cessful business career, was making a large salary, and was 
highly esteemed in the community. 

Dr. Jefferson Moore Luff, of Felton, son of Nathaniel P. 
Luff, is a prominent and wealthy man in his town, and has 
frequently been solicited to offer himself for political prefer- 
ment. Li 1879 he commenced the study of medicine, grad- 


uating in ISSI from Jefferson Medical College, at Philadelphia. 
He at once entered upon a lucrative practice and also owns 
and conducts a drug store in Felton. 


John i'ulk (second son of Ephraim and Elizabeth (^W'il- 
liams) Polk, was born about 1705, and died in 1782. He mar- 
ried Sarah Vaughan, daughter of Lt. Col. Joseph Vaughan, 
the distinguished commander of "The Blue Hen's Chickens." 
the only Continental infantry regiment from Delaware in the 
Revolutionary \\'ar, and which, by its valor on many fields, 
won imperishable renown. It participated in all the hattles of 
Washington at the north, and its ranks were sadly decimated, 
under Gates and Green in the Carolinas, being finally reduced 
to a handful. It lost heavily at both the Cowpens and Cam- 
den. Its first two commanders were Col. John Haslett, from 
Jan. 19, 1776, to Jan. 3, 1777; Col. David Hall, from April 5, 
1777. to Dec. 14, 1779. Col. Haslett fell at the hard fought 
battle of Princeton. 

At the battle of Germantown, Oct. 4, 1777, Col. Hall was 
severely wounded and incapacitated for further service. In 
the same battle were other Polks— Lt. Col. Wm. Polk, of 
North Carolina, whose regiment had come North in the 
brigade of Gen. Francis Nash, who was killed in the l)attie ; 
Ephraim Polk. 3d. of Sussex County, Delaware, who was a 
member of Capt. Joseph Rhoad's Company, Col. Wm. Wills' 
Philadelpha regiment; Joab Polk (brother of Ephraim, 3d) 
of Capt. Bateman Lloyd's company. Second New Jersey regi- 
ment ,and several others of the name. 

Col. Thos. Polk (of Mecklenburg Declaration fame, 
father of Lt. Col. Wm. Polk) commanded a squadron of North 
Carolina Cavalry and was not in the battle, being detailed to 
escort the American baggage and supply train of seven hun- 
dred wagons, from Philadelphia to a place of safety at the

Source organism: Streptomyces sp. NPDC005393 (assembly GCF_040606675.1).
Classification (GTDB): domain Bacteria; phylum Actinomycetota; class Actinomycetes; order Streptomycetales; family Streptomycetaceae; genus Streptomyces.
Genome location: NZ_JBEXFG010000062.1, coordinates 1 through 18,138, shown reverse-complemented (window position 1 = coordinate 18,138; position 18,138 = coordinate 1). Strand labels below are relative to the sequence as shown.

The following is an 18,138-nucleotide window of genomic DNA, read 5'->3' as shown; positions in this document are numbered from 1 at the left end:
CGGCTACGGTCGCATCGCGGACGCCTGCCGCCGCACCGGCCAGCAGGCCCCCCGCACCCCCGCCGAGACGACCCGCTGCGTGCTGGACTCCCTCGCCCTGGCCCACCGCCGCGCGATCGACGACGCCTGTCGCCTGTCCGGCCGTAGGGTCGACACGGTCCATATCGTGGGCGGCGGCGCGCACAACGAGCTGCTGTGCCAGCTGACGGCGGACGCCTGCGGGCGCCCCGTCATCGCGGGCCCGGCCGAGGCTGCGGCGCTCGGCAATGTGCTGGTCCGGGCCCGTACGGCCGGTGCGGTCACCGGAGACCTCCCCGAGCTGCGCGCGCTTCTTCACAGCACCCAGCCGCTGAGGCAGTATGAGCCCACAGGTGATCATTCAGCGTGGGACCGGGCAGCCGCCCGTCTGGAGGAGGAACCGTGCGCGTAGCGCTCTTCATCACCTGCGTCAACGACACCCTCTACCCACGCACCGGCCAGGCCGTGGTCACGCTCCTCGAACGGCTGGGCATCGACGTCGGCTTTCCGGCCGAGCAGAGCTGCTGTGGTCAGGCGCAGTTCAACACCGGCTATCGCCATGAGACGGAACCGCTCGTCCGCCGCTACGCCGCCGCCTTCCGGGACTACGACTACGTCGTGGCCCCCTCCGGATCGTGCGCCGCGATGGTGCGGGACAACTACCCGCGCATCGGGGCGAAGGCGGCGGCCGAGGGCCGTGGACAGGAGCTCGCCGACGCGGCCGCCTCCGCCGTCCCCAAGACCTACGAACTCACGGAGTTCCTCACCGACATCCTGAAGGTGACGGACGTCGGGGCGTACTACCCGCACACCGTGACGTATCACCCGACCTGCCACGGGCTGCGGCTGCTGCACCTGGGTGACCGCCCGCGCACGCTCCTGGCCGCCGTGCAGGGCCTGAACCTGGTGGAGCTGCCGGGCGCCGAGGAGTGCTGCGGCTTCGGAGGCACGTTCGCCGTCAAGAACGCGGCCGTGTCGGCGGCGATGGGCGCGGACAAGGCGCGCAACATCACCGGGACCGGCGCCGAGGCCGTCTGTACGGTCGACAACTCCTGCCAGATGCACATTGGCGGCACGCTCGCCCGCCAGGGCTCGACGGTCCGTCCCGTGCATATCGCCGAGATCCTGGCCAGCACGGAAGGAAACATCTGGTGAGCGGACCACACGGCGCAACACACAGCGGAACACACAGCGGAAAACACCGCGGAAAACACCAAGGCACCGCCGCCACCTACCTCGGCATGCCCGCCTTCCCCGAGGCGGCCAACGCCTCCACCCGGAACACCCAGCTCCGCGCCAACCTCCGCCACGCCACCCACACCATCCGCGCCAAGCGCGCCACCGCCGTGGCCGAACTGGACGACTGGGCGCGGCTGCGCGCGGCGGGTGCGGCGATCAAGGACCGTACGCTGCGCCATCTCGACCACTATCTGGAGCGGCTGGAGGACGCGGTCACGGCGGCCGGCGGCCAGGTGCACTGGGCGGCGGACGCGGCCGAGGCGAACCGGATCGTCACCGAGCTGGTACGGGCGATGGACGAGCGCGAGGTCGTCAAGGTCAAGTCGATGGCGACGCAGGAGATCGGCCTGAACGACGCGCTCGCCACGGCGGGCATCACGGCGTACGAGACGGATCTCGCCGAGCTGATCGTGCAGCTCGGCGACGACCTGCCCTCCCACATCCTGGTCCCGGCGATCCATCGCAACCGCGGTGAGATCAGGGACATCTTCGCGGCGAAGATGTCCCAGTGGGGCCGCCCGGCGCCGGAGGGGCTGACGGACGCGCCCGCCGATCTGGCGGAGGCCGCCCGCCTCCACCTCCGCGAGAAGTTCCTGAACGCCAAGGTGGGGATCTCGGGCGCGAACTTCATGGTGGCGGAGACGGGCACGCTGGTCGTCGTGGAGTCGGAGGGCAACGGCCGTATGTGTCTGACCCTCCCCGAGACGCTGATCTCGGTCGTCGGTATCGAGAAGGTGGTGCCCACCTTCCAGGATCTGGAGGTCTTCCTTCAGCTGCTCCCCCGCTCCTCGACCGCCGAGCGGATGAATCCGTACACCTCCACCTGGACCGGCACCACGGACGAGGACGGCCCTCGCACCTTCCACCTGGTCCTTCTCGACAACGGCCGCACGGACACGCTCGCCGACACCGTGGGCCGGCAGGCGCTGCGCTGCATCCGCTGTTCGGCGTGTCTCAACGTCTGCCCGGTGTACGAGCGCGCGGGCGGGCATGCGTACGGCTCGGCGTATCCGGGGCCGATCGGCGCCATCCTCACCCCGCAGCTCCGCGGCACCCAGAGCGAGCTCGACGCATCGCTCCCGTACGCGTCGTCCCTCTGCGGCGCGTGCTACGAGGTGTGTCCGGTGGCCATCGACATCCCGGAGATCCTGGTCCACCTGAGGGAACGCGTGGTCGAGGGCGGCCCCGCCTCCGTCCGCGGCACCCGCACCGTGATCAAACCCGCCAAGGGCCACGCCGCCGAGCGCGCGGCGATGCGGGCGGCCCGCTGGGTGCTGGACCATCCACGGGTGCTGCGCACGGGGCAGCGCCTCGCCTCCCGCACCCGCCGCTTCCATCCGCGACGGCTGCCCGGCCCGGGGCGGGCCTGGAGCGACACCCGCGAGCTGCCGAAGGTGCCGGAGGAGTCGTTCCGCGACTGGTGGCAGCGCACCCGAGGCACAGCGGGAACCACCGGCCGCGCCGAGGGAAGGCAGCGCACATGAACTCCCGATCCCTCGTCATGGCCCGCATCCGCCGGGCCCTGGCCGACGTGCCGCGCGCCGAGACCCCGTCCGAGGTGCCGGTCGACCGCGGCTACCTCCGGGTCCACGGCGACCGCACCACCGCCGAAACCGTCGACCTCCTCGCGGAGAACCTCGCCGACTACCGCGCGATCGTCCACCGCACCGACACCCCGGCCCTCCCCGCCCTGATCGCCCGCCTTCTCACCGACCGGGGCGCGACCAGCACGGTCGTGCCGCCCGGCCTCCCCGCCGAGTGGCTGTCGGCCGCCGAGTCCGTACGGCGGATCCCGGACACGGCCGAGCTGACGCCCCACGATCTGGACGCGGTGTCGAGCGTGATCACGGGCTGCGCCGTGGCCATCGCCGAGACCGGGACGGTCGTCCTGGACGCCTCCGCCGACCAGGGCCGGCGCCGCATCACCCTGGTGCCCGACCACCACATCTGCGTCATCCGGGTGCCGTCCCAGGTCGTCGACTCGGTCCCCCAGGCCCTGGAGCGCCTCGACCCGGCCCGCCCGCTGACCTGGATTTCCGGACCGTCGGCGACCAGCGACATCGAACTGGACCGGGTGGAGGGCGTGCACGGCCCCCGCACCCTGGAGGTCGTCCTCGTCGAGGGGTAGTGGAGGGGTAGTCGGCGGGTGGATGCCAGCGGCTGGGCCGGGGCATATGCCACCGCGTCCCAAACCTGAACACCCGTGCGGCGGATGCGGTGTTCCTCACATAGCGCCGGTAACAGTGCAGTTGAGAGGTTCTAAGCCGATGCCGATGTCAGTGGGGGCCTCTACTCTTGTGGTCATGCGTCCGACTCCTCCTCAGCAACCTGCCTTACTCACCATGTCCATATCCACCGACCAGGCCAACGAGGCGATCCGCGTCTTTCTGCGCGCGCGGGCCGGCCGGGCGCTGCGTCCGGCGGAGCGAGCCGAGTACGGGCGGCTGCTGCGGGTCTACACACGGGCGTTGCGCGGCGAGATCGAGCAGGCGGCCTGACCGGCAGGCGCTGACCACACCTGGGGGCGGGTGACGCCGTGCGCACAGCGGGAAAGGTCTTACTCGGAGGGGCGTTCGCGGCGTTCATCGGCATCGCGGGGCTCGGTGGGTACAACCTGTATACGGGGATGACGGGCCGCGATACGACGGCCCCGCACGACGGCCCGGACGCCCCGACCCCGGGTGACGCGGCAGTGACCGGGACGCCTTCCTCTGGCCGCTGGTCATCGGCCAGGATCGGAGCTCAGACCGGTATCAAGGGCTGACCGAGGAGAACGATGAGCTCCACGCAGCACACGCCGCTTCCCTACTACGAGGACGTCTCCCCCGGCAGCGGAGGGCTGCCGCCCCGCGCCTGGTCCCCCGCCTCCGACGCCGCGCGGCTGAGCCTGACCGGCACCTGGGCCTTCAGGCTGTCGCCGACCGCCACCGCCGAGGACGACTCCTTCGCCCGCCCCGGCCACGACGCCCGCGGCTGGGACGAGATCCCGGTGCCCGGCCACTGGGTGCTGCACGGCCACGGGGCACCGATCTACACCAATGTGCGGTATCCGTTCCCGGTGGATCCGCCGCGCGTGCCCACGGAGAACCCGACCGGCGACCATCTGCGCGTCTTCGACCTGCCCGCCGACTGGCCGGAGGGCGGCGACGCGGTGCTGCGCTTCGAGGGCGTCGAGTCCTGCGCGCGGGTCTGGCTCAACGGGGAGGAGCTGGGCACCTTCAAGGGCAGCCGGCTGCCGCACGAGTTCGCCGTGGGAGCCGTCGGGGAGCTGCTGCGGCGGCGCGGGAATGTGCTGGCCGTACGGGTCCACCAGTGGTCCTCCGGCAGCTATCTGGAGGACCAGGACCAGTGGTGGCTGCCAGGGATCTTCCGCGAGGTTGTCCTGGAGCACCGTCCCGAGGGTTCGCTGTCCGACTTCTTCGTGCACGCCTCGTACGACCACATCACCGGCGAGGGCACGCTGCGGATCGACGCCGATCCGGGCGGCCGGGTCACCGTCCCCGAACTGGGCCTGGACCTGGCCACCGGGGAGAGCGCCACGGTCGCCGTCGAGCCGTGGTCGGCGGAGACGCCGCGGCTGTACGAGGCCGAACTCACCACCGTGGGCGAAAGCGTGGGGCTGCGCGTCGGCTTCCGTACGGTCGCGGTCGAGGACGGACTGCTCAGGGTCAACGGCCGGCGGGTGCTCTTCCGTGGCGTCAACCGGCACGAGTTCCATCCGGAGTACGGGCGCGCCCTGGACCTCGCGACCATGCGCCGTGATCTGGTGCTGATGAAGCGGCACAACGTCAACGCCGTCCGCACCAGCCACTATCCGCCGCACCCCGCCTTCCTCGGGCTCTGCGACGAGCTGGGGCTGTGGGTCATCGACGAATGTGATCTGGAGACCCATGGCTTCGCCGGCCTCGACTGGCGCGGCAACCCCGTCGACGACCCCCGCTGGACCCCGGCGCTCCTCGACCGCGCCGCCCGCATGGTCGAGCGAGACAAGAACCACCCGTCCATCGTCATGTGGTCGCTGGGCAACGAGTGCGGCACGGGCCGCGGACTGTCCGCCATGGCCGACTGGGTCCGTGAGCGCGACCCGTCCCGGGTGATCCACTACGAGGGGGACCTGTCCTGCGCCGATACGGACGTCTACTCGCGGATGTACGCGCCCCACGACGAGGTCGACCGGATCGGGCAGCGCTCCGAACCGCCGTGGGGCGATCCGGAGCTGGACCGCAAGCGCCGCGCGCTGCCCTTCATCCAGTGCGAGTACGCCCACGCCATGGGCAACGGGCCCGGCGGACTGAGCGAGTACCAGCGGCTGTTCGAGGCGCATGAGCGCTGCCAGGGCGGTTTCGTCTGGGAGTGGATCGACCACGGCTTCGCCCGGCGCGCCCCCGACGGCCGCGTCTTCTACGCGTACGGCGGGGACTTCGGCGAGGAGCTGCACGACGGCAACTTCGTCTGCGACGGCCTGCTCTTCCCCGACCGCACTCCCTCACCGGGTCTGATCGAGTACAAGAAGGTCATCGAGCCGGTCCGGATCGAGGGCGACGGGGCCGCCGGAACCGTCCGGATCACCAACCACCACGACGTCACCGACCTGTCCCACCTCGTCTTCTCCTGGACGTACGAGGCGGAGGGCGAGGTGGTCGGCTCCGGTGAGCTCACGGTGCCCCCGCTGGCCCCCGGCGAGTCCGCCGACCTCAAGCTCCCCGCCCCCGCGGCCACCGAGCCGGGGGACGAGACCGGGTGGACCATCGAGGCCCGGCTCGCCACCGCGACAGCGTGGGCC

Moravian settlement, Bethlehem. All the bells of the city 
were taken along, including the famous Liberty I'.ell. wlncli, 
the Moravian church records at Bethehem say, fell fmni its 
wagon onto the street before the wagon train was parke<l. 
Colonel Hall's wound being so severe that he could not 


continue in the service, on Dec. 14, 1879, Lt. Col. Joseph 
\'aughan was placed in charge of the regiment and continued 
in command of it until the close of the war. In the battle of 
Camden, Aug. 16, 178U, it was sadly depleted, the brunt of the 
fighting in that sanguinary conflict being sustained by it and 
the Maryland regiment. I'efore the end of the w^ar its num- 
bers were reduced to al^uut two companies or less. It entered 
the service with full ranks, received many recruits during the 
war, and the small remnant of it that survived the long strug- 
gle mournfully attested the valor of its rank and tile. 

John Polk and Sarah Vaughan left six children, \iz: ^Wil- 
liam; -John; -'Levin; "^Eunice Jane; 'MJetsy; *^Sally. William 
was a leading Whig in his neighborhood. He was one of the 
Minute Men and a member of the Committee of Vigilance dur- 
ing the Revolution, and afterwards Surveyor General of Del- 
aware. He married, first Rachel Bell; second, Leah [Mar- 
shall. William was a man of great enterprise and acquired 
a large fortune in lands and mills in Sussex County. He owned